Celebrity death hoaxes appear to be a popular pastime for many social media aficionados. Internet hoaxes have long been an issue. Remember when email forwards were the choice of spreading rumors? Back in the day, long before there was a Twitter, Facebook or YouTube, emails containing hoaxes had a tendency to spread like wildfire, however social media takes information sharing to extraordinary levels.
Twitter seems to be the one of the most popular networks of choice that fraudsters tend to turn to in order to share news of celebrity “deaths”. The year 2010 saw many celebrity “deaths”. In December alone many popular stars were rumored through Twitter to have passed on due to illness, accident or other untimely demise. All of the death reports turned out to be nothing more than a hoax. This trend has continued through current times, with many being recycled rumors.
Consider the hoax that stated Morgan Freeman passed away. On Dec.16, 2010 a tweet, purportedly sent from CNN, stated, “Goodbye to another one of the greats RT @CNN: Breaking News: actor Morgan Freeman has passed away in his Burbank home.”
The tweet was immediately forwarded multiple times and the rumor rapidly circulated the Twitter network. CNN did not originate the tweet, but when people saw the “[email protected]”, they automatically assumed Freeman’s “death” was breaking news. In reality Freeman was alive and well and, Stan Rosenfield, the actor’s publicist, quickly confirmed this news. This did not occur however before countless Twitter members were duped by the hoax.
Actor Charlie Sheen was also determined to have met an untimely death over the Christmas 2010 holiday weekend. Allegedly Sheen had lost control of a snowboard while in Switzerland and crashed into a tree. The New York Daily News reported Sheen’s ex-wife Denise Richards quickly put a squash on the death hoax by tweeting “The rumor about Charlie Sheen is not true. He is alive and on his way over to see his daughters. Thank u all your concern (sic).”, but not before the “news” reporting the fake accident was propagated through both Twitter and Facebook.
The next celebrity death hoax in December 2010 was the legendary Aretha Franklin. AOL had reported:
“Aretha Franklin underwent a successful surgery earlier this month at a hospital in Detroit, Mich. to treat an undisclosed ailment, with subsequent reports suggesting she has been diagnosed with pancreatic cancer. Fueled by Twitter rumors, Franklin’s ailing health led to incorrect online reports stating she had passed away over the holiday weekend, but her spokesperson has vehemently denied the claims, telling Gossip Cop, “Aretha is fine.”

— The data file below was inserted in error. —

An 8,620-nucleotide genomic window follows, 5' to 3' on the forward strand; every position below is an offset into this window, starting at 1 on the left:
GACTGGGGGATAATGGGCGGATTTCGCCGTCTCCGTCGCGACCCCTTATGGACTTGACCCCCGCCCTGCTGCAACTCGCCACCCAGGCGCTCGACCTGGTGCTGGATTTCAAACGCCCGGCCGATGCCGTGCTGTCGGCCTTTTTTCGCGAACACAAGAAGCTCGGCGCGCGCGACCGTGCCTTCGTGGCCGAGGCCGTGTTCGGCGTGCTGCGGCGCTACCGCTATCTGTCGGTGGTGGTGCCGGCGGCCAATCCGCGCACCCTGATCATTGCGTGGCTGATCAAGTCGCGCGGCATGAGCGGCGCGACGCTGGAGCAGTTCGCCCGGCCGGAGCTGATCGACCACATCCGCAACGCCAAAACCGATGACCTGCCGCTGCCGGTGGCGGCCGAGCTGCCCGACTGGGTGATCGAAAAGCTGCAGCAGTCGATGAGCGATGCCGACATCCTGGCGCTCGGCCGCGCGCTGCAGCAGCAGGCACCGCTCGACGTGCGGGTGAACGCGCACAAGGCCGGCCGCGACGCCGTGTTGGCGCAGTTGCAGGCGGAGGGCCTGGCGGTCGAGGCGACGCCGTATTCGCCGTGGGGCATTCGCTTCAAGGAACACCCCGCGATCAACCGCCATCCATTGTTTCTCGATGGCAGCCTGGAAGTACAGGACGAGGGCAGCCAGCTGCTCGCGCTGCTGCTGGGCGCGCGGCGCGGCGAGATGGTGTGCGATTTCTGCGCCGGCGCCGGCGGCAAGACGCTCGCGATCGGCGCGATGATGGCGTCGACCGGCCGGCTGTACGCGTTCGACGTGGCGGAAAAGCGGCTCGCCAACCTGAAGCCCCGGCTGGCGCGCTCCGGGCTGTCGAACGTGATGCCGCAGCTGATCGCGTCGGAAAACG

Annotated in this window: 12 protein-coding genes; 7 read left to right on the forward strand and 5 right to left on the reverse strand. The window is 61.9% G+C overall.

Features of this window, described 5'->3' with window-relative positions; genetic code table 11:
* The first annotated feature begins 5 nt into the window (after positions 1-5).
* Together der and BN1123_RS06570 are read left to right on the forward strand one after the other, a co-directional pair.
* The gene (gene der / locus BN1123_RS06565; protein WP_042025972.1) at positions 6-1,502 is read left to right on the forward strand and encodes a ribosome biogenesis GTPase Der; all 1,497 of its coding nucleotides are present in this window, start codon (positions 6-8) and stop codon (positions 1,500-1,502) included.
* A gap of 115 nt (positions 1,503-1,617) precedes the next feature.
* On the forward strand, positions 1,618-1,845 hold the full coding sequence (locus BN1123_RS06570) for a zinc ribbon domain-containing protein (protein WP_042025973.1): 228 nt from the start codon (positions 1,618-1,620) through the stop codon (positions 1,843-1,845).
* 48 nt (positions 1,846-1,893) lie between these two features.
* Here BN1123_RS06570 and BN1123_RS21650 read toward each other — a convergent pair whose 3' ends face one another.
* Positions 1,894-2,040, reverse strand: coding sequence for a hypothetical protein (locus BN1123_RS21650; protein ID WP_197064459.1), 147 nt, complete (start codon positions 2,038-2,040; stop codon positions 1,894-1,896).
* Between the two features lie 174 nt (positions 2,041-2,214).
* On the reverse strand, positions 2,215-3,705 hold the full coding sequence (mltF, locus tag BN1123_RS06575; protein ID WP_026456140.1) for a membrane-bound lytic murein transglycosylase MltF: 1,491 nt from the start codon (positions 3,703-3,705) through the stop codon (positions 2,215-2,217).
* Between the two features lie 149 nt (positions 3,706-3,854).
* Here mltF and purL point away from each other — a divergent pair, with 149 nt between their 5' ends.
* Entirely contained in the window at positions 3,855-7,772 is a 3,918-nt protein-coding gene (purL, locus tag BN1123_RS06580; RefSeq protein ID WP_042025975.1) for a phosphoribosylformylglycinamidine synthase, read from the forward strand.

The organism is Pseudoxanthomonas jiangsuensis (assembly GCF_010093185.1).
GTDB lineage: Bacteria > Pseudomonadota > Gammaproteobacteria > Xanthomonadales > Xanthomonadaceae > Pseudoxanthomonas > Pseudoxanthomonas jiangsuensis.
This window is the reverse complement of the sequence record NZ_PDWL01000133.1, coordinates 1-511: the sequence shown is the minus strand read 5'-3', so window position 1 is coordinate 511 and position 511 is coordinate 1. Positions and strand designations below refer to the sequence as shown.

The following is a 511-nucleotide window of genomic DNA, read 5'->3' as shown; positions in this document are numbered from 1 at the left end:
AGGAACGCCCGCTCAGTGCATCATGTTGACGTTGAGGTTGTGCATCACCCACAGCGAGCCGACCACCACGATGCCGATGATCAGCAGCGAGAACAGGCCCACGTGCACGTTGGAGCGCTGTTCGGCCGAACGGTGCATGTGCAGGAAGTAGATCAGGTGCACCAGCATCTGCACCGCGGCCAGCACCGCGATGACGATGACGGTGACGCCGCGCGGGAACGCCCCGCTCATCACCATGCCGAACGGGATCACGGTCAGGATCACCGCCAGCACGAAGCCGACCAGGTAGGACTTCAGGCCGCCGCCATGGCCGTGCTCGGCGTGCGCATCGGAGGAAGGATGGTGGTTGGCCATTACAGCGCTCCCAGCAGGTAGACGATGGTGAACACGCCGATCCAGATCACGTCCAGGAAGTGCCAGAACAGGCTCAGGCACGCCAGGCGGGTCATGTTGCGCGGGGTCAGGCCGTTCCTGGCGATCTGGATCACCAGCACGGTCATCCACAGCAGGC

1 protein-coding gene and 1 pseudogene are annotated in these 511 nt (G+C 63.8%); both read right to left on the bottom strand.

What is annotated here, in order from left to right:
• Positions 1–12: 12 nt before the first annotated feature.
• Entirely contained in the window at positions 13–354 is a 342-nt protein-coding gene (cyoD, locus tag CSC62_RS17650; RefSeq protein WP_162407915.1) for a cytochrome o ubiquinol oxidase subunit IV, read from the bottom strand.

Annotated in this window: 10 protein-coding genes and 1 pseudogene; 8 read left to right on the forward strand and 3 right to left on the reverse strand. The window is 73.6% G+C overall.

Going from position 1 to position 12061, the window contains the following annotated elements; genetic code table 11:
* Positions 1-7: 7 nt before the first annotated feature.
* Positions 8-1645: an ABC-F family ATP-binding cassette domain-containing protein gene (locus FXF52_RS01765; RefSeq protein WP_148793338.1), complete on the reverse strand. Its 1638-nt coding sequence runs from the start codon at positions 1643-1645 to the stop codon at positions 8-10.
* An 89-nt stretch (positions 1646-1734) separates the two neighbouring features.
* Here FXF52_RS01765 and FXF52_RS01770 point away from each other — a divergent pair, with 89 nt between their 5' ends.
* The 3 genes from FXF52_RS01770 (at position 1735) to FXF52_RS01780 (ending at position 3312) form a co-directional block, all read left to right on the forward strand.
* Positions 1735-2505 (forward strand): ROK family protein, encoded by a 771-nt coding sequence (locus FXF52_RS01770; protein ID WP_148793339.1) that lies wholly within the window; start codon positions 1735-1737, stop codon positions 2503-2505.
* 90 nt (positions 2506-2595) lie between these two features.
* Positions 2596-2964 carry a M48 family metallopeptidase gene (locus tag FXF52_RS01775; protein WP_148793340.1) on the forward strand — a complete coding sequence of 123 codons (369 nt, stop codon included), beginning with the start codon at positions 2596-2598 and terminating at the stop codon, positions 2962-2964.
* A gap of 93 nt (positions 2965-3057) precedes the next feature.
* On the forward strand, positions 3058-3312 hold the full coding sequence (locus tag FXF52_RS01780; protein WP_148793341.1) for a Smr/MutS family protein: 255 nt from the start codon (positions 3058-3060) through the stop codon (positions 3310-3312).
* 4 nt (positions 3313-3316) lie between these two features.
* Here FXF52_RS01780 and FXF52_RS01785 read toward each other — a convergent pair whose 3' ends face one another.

Next on the celebrity death hoax circuit was Adam Sandler, this rumor circulated almost immediately after the death reports about Aretha Franklin were confirmed untrue. On Dec. 28, 2010 rumors spread like wildfire over the Internet that the popular comedian met the same fate, practically word for word, as Charlie Sheen did. This rumor did not originate on Twitter, but on “Global Associated News”, a prank website where users create fake stories using pre-determined templates. PopCrunch reported “Adam Sandler is alive and well, despite the death hoax rumor that Sandler had died in a snowboarding accident.”
Over the course of 2010 Lindsay Lohan, Bill Cosby, and Justin Bieber were also among those victims to fake celebrity death hoaxes on Twitter that year.
As the popularity of social networking continues to explode, social networks have, in many ways, become a place where people turn to in order to find out what’s going on in the world. While emails were fast, social media postings, updates and tweets can theoretically spread to thousands in an instant, no email address needed. When celebrity deaths make their way into the networks people have a tendency to forward them quickly, especially if the news appears to come from a “real” news source.
Reliability becomes a serious issue now that people often turn to their favorite social media sites to learn information.
The bottom line is, when these reports pop up on Twitter or any other social media platform, a general good rule of thumb is to not forward the “news” until verified. Verification can be done rather quickly, simply plug the celebrity name into a favored search engine, and if it is true, chances are the news reports will show up first in search results or in Google News. If not through a search, check Snopes.com or some other reliable hoax busting site. If the death report is a true one, chances are several reliable news sources will be quickly reporting it.
The year 2010 was a popular year for celebrity death hoaxes on Twitter, and subsequent years saw more hoaxes on the network, with many rumors spreading on other networks too (such as Facebook). Since then numerous other celebs were also purported to have died in a variety of ways on various websites.
So why do people spread celebrity death hoaxes?
Sadly, there are those that feel these fake Twitter celebrity death rumors are funny. For most people, though, they probably find these hoaxes anything but amusing.
Leigh has been writing on the web since 2007. She has a high interest in business, tech, higher education, and Washington D.C. and Northern Virginia travel, but loves to write about a variety of topics. In addition to writing on Writedge, she also runs a blog about the Washington DC Metro Area and a photography blog Photos by Leigh Goessl.